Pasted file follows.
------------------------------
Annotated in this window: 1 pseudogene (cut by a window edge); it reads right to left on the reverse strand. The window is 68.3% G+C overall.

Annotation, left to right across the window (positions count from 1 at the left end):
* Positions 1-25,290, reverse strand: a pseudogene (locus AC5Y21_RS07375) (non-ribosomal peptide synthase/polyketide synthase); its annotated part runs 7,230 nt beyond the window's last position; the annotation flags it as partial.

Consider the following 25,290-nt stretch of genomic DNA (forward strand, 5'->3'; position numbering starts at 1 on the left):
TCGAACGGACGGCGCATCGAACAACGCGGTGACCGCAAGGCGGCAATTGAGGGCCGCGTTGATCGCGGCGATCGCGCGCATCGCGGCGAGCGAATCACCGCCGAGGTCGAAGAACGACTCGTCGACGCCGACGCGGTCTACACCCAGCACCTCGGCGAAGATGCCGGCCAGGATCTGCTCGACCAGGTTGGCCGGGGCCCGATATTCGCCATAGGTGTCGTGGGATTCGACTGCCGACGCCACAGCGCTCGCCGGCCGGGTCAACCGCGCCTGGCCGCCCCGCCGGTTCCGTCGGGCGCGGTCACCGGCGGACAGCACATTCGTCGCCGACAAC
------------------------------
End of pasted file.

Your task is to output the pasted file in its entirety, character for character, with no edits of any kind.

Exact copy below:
Annotated in this window: 1 pseudogene (cut by a window edge); it reads right to left on the reverse strand. The window is 68.3% G+C overall.

Annotation, left to right across the window (positions count from 1 at the left end):
* Positions 1-25,290, reverse strand: a pseudogene (locus AC5Y21_RS07375) (non-ribosomal peptide synthase/polyketide synthase); its annotated part runs 7,230 nt beyond the window's last position; the annotation flags it as partial.

Consider the following 25,290-nt stretch of genomic DNA (forward strand, 5'->3'; position numbering starts at 1 on the left):
TCGAACGGACGGCGCATCGAACAACGCGGTGACCGCAAGGCGGCAATTGAGGGCCGCGTTGATCGCGGCGATCGCGCGCATCGCGGCGAGCGAATCACCGCCGAGGTCGAAGAACGACTCGTCGACGCCGACGCGGTCTACACCCAGCACCTCGGCGAAGATGCCGGCCAGGATCTGCTCGACCAGGTTGGCCGGGGCCCGATATTCGCCATAGGTGTCGTGGGATTCGACTGCCGACGCCACAGCGCTCGCCGGCCGGGTCAACCGCGCCTGGCCGCCCCGCCGGTTCCGTCGGGCGCGGTCACCGGCGGACAGCACATTCGTCGCCGACAAC